Aliqopa (copanlisib) has been granted Breakthrough Therapy designation by the U.S. Food and Drug Administration (FDA) for the treatment of adult patients with relapsed marginal zone lymphoma (MZL) who have received at least two prior therapies.
The designation is intended to accelerate the development and review of a potential therapy for a serious or life-threatening disease, with clinical evidence of substantial improvement over existing options. The program’s features include more intensive FDA guidance throughout development — such as ensuring efficient design of clinical trials — and eligibility for priority review.
MZL accounts for about 10% of all non-Hodgkin’s lymphomas in the U.S. Patients are often treated with either chemotherapy, immunotherapy, or a combination of both, but after an initial response, a fraction of the patients relapse.
Aliqopa, being developed by Bayer, is an inhibitor of PI3K delta, a family of proteins important in the proliferation and survival of B-cells that can promote the development of B-cell cancers, such as MZL. The therapy is given into the blood.
The FDA’s decision was based on interim data from the CHRONOS-1 Phase 2 clinical trial (NCT01660451), where the treatment was deemed safe, with an overall response rate of 70% in MZL patients. In 13% of MZL patients, the cancer had been totally eliminated.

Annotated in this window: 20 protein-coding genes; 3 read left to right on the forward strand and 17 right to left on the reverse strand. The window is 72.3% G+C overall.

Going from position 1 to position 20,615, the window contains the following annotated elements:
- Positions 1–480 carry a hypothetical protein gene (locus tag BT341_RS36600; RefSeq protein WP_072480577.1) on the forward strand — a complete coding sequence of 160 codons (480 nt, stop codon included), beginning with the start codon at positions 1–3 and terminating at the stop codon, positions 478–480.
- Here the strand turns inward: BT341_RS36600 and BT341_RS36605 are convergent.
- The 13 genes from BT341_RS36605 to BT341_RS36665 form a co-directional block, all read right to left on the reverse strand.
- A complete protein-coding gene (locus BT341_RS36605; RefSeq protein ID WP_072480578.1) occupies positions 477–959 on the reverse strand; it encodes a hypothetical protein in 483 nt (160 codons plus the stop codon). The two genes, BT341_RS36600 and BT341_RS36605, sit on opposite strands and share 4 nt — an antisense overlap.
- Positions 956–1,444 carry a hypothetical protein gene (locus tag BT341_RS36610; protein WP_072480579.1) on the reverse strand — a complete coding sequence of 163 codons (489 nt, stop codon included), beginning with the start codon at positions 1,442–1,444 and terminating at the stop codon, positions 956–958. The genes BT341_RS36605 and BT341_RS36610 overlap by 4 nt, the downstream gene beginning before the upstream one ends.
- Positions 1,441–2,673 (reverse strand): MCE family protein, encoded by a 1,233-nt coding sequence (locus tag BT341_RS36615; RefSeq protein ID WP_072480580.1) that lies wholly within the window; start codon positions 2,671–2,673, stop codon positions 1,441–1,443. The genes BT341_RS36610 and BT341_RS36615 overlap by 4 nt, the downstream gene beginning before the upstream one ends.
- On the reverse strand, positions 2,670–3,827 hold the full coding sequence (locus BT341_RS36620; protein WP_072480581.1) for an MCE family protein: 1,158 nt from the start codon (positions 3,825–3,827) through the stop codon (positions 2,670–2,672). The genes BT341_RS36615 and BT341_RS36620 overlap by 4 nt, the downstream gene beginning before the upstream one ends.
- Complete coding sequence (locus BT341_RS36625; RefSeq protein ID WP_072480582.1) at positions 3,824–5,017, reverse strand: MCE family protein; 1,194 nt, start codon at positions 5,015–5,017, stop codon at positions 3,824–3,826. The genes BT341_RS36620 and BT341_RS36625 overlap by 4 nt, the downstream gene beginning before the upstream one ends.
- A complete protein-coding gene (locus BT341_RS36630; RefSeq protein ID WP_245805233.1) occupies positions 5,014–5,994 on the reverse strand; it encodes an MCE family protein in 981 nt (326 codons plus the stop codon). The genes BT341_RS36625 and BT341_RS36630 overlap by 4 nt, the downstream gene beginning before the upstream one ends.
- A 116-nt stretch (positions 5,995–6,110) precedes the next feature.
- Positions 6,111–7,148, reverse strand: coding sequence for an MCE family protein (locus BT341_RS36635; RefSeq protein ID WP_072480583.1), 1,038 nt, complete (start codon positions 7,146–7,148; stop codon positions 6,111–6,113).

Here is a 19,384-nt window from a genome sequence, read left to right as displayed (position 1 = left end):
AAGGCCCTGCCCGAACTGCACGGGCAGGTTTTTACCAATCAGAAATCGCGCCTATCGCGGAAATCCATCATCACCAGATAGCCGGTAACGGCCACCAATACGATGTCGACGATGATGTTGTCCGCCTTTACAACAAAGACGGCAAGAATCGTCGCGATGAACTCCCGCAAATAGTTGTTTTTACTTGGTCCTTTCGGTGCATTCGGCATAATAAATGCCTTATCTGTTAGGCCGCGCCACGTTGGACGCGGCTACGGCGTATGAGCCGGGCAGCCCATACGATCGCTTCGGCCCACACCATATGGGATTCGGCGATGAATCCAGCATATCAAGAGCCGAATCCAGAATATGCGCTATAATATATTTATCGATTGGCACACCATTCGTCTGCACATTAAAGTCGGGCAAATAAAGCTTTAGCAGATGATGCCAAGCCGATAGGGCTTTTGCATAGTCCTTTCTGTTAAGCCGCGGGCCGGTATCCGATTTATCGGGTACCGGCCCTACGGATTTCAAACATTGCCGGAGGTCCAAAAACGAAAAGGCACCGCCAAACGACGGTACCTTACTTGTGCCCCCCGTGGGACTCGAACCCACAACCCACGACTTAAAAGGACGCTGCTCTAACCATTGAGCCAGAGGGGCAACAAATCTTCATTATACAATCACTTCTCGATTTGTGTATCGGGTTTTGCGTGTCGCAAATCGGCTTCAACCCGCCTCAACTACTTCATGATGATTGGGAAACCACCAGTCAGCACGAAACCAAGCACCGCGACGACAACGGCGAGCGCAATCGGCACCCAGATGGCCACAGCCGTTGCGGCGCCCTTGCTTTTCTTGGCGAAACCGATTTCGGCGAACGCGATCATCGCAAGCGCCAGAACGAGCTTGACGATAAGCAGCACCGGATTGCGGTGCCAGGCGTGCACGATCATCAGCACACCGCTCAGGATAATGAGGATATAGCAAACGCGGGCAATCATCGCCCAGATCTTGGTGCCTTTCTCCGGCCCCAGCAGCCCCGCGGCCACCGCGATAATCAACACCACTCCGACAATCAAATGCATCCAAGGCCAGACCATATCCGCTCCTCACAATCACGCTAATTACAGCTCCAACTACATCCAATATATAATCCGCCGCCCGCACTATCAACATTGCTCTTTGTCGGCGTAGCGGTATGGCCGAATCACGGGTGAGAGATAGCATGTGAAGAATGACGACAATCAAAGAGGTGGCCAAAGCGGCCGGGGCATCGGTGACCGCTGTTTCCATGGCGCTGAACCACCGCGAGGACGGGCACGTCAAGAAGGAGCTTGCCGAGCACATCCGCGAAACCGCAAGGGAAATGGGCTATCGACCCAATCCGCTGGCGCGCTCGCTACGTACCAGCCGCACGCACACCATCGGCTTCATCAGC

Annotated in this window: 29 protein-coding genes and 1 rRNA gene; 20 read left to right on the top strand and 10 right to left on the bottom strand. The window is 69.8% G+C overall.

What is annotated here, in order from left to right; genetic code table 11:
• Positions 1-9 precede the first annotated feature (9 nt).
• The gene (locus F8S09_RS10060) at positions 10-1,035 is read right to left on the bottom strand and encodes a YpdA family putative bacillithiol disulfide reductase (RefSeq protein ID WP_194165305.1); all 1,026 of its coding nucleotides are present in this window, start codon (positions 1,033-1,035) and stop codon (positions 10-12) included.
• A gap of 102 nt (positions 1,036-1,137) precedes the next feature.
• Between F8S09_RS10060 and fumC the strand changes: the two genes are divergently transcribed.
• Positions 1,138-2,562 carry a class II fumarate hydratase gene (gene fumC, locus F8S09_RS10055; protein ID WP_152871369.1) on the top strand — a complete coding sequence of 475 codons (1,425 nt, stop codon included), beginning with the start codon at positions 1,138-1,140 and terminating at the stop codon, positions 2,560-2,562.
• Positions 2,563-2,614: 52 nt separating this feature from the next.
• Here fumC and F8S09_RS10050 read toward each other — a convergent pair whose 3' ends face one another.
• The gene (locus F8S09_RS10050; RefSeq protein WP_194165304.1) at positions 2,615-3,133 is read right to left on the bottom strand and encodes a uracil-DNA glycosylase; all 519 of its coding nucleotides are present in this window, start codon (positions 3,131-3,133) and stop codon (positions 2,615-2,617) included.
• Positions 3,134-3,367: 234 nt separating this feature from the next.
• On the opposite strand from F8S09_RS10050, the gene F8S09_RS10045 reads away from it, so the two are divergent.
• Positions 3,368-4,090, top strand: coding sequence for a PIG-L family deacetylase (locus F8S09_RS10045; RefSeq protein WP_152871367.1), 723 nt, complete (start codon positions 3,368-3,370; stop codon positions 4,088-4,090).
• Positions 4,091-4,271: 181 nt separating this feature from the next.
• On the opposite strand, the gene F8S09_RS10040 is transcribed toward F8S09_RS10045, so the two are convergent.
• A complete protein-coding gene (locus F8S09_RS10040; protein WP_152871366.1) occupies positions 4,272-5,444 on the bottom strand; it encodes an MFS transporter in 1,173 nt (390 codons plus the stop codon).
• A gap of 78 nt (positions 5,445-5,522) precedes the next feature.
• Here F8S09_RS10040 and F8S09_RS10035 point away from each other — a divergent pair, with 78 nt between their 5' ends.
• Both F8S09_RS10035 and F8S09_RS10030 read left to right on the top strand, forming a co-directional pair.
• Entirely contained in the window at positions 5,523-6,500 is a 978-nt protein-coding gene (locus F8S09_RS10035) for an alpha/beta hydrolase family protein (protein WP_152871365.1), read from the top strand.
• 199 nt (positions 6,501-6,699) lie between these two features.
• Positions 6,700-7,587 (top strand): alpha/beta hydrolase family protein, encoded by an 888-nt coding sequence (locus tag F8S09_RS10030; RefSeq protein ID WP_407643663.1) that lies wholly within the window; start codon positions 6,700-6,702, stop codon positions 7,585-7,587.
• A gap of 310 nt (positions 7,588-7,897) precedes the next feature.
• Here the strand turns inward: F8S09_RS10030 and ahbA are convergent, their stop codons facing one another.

CHRONOS-1 included 142 patients with relapsed or refractory indolent non-Hodgkin lymphoma, including 23 patients with MZL, all of whom had received at least two prior therapies.
Its main goal was to determine the proportion of patients achieving a reduction in tumor burden after Aliqopa treatment. Duration of response, time to disease progression or death, and overall survival were assessed as secondary measures.
Data from this trial also led to the approval of Aliqopa for follicular lymphoma patients who relapsed after at least two prior therapies, after 61 of the 104 included patients (59%) responded to the treatment, including 21 (20%) with a total tumor eradication.
“The clinical evidence suggests that copanlisib may address an unmet medical need by providing physicians and MZL patients with a therapy in a relapsed setting,” Scott Z. Fields, MD, senior vice president and head of oncology development at Bayer’s Pharmaceutical Division, said in a press release. “We will continue working closely with the FDA in order to bring copanlisib to these underserved patients as soon as possible.”
Bayer is now conducting two additional Phase 3 studies — CHRONOS-3 (NCT02367040) and CHRONOS-4 (NCT02626455) — that will examine Aliqopa in combination with other cancer therapies for indolent non-Hodgkin’s lymphomas.
Both trials are recruiting participants who received at least one prior line of treatment. For more information, click on the trials’ registry numbers.